August 2018 Android Security Patch Is Now Live
The official August 2018 security bulletin for Android is now out and ready to download onto your Pixel or qualifying Nexus device. The Pixel and Pixel 2 smartphone families have a factory image up that ties the bulletin into their Android 9 Pie updates, while the Pixel C tablet gets the bulletin over Android 8.1 Oreo. The Huawei Nexus 6P and LG Nexus 5X also get the bulletin over their current Android versions. With these patches out, manufacturers should be putting out their own patches in the near future; as a rule of thumb, manufacturers are given briefings on security issues in time to give them a full month to develop their own patches before Google releases its official set, which has actually resulted in other OEMs’ devices getting them before Google phones do in the past.
This month’s bulletin includes a grand total of 44 new fixes, many of which apply exclusively to Qualcomm Snapdragon devices and apply security fixes to their closed-source components. The most critical fix on the list is a universal one that would allow an attacker who’s gained privileged access on an Android device to remotely execute any code they like with help from an altered system file. This particular vulnerability is a bit alarming, since it could theoretically affect any user that gives apps from the Play Store or elsewhere privileged access or Device Administrator privileges, as well as anybody who roots their device or otherwise bypasses some or all of Google’s built-in device security measures. The patch does not contain any fixes below the High severity level, indicating a patch that’s extremely important and will hopefully make its way to non-Pixel devices very soon.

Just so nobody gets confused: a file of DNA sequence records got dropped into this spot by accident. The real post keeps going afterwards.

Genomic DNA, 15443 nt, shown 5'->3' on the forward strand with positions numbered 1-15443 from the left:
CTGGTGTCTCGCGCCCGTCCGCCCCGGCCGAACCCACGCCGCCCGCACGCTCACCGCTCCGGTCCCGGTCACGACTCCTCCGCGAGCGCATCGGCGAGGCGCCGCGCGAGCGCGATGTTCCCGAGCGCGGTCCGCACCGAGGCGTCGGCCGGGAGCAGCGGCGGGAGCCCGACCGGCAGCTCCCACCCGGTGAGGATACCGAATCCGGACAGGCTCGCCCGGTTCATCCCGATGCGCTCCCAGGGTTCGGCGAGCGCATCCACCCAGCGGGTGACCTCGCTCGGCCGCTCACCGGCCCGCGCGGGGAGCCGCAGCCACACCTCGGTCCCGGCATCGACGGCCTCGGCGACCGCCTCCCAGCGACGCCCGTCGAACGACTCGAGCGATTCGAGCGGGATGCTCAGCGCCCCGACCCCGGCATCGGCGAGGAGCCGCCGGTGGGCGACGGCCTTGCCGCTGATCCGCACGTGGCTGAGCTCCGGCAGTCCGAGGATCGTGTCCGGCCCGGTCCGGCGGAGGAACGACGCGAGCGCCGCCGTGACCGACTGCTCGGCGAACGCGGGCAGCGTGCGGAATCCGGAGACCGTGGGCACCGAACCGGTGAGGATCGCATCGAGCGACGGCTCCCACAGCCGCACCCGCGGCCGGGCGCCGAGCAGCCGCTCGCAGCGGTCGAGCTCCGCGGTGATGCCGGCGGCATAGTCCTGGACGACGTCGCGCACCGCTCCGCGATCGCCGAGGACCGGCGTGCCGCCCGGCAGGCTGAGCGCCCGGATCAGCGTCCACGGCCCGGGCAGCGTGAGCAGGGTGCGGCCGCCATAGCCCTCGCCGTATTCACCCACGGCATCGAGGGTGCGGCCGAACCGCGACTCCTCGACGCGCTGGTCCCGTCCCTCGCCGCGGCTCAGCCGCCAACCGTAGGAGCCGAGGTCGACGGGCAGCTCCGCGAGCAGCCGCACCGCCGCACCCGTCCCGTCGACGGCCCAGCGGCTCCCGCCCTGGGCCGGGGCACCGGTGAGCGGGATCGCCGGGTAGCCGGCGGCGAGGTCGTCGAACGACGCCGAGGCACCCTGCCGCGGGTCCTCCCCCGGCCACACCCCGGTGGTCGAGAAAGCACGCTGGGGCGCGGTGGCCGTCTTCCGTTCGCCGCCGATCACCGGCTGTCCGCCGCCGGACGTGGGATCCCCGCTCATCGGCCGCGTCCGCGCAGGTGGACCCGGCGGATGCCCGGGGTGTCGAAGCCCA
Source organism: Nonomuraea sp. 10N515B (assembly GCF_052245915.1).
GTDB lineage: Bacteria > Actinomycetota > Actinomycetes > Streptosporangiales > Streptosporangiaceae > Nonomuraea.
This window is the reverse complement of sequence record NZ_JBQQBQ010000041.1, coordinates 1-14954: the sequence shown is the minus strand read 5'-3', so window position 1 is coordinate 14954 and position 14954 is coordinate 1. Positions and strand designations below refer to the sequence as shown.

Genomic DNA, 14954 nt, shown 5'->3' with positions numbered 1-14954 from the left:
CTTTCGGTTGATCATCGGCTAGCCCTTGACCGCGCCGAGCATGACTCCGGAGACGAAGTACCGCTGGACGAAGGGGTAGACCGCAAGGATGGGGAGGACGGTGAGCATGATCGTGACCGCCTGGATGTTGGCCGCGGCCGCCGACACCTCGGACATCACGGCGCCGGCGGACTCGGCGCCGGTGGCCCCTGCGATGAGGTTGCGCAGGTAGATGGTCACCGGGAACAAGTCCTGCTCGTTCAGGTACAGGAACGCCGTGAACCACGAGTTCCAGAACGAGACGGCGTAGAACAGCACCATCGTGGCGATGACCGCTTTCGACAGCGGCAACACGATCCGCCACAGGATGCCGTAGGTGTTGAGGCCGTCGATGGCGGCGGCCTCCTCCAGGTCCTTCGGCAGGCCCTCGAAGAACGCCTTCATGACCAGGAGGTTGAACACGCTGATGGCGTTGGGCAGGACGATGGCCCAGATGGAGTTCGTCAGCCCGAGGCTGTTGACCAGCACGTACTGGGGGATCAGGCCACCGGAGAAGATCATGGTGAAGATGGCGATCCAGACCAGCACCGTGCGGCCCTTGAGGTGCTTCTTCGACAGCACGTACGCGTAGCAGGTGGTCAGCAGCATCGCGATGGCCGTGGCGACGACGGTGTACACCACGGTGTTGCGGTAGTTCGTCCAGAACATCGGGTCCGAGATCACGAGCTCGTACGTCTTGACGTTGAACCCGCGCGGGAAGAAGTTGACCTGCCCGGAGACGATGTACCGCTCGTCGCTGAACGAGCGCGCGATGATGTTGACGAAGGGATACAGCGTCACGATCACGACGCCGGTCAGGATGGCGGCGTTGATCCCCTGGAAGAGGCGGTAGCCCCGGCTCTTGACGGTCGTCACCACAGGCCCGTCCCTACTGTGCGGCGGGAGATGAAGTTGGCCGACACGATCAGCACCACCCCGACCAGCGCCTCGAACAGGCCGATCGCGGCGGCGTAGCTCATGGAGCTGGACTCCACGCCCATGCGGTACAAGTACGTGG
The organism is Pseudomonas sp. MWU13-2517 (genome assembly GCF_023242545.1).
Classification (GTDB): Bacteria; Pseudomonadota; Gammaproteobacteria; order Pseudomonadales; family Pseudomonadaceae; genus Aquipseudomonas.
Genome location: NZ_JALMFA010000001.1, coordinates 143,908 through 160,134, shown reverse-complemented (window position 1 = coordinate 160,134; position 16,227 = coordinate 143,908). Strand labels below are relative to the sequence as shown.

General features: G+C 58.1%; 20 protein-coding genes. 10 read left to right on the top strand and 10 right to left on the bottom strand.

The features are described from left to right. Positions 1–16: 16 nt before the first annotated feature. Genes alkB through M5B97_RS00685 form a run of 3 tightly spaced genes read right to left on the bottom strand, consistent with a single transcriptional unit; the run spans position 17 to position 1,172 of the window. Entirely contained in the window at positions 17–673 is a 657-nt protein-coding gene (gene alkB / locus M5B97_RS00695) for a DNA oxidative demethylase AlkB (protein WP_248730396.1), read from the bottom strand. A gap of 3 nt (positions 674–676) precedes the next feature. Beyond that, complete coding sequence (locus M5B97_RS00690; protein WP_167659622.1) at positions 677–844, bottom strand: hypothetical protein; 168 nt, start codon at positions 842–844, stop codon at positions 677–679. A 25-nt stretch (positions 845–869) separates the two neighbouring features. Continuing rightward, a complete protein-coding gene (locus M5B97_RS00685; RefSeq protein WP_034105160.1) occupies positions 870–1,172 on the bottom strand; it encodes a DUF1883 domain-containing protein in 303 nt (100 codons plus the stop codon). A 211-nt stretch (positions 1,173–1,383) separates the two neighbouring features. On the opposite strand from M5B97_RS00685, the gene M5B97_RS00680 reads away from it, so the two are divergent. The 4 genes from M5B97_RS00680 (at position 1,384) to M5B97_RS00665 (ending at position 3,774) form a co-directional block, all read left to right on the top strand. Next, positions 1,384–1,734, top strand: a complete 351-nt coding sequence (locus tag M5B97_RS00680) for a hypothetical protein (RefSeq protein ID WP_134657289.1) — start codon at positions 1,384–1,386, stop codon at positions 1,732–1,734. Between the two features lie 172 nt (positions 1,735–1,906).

If you have a Pixel or qualifying Nexus device and don’t want to wait for the patch to drop over the air, all you have to do is head to Google’s Android Source page and download an factory image to sideload. This can be done via ADB and Fastboot fairly easily on any computer running Windows, Linux, Mac or Chrome OS. As a caveat, doing this will erase your device’s current user data, so if you don’t want to lose anything, either wait for the over-the-air update, or make a backup to an external location before flashing the update.